Pakistan’s national assembly, through a reassertion of the myopia which has historically kept Pakistan captive to its prejudices and inhibitions, has passed a resolution condemning the execution of Abdul Quader Mollah, a notorious war criminal in occupied Bangladesh in 1971. The country’s interior minister, Chaudhry Nisar Ali Khan, has glibly called the hanging a ‘judicial murder’. The assembly unsurprisingly and carefully ignored the fact that Mollah and others like him had helped the Pakistan army in the murder of three million Bengalis and the rape of two hundred thousand Bengali women.
The move in the national assembly is once again a sign of Pakistan’s inability to forget the humiliation it went through in Bangladesh in December 1971. Because it cannot forget, it remains attitudinally bitter towards Bengalis.
Activists and supporters of Jamaat-e-Islami Pakistan have been staging noisy demonstrations in various cities and towns of the country to protest the execution of Abdul Quader Mollah in Bangladesh. Mollah, a notorious collaborator of the Pakistan occupation forces in Bangladesh in 1971, has been described as shaheed-e-Pakistan (martyr of Pakistan). These protesters have carried posters inscribed with the question, in Urdu, “Bangladesh mein Jamaat-e-Islami mujrim kyun” (why is the Jamaat-e-Islami a convict in Bangladesh?).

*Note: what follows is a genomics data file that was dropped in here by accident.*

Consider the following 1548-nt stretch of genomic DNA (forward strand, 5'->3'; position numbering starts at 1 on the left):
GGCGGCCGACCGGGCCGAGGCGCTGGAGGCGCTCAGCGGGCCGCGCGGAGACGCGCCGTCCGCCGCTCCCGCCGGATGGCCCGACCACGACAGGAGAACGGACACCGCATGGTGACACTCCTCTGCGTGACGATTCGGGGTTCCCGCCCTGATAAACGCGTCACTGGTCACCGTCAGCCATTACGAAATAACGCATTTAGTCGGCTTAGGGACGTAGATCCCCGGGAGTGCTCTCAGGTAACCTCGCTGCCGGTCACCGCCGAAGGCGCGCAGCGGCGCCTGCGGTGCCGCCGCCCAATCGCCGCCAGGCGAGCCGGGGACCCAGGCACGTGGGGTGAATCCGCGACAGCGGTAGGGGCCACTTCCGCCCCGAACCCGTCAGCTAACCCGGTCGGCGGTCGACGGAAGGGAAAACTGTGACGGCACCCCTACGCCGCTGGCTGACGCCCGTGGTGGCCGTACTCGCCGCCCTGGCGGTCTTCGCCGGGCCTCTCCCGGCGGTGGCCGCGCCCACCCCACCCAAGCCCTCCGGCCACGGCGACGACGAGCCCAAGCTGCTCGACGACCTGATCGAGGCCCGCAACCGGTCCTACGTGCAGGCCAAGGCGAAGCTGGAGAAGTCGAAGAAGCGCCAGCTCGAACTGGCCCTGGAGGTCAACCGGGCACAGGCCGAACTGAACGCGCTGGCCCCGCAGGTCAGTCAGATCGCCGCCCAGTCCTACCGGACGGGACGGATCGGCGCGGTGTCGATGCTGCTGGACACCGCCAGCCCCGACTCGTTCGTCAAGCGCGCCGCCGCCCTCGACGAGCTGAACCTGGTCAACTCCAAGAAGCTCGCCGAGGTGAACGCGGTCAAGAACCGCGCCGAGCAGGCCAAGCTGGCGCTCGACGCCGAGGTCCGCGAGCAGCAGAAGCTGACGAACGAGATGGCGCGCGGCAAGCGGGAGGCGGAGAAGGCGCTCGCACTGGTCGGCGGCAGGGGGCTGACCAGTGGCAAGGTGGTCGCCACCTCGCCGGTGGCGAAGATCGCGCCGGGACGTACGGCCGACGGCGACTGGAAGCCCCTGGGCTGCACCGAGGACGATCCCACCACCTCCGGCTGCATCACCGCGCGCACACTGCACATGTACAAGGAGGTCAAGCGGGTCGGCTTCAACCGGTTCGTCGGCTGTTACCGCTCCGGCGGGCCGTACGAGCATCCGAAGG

Leading figures in the Pakistani Jamaat have demanded that their government sever diplomatic relations with Bangladesh as a way of registering its outrage over the hanging of Mollah. As if in response to this demand, Chaudhry Nisar Ali Khan, minister for interior in Pakistan’s federal cabinet, earlier came forth with expressions of his “deep grief” over Mollah’s hanging. Khan has minced no words in suggesting that the Bangladesh Jamaat politician was hanged because of his solidarity with Pakistan during Bangladesh’s Liberation War in 1971. “Till the very end before the creation of Bangladesh”, as the Pakistani minister has put it, Mollah remained a supporter of a united Pakistan, which is why “today every Pakistani is saddened”‘.
That said, Jamaat leaders in Pakistan have drawn attention to an alleged deal reached by Bangabandhu Sheikh Mujibur Rahman and Zulfikar Ali Bhutto to the effect that no one would die or be punished in Bangladesh over his role during 1971 and after. The statement is a lie.
For its part, the Pakistan foreign ministry, on its website, records its concern that the war crimes trials in Bangladesh have “added to the current instability” in the country. The ministry nevertheless wishes the “brotherly people of Bangladesh” well.
All these factors, coming from Pakistan in light of Mollah’s execution, highlight yet once again the state of denial that has been at work in the Pakistani establishment since the Pakistan army surrendered in Dhaka on 16 December 1971.
The state of denial began soon after ZA Bhutto took over as president and chief martial law administrator from a discredited Yahya Khan in late December 1971. At his very first meeting with Bangabandhu in Rawalpindi after having the latter moved from solitary confinement to house arrest, Bhutto informed Bangladesh’s founder that the Indian army was in occupation of “East Pakistan”. In the years leading up to Islamabad’s recognition of Dhaka’s independence, Pakistan persisted in referring to Bangladesh as the “Dhaka authorities”.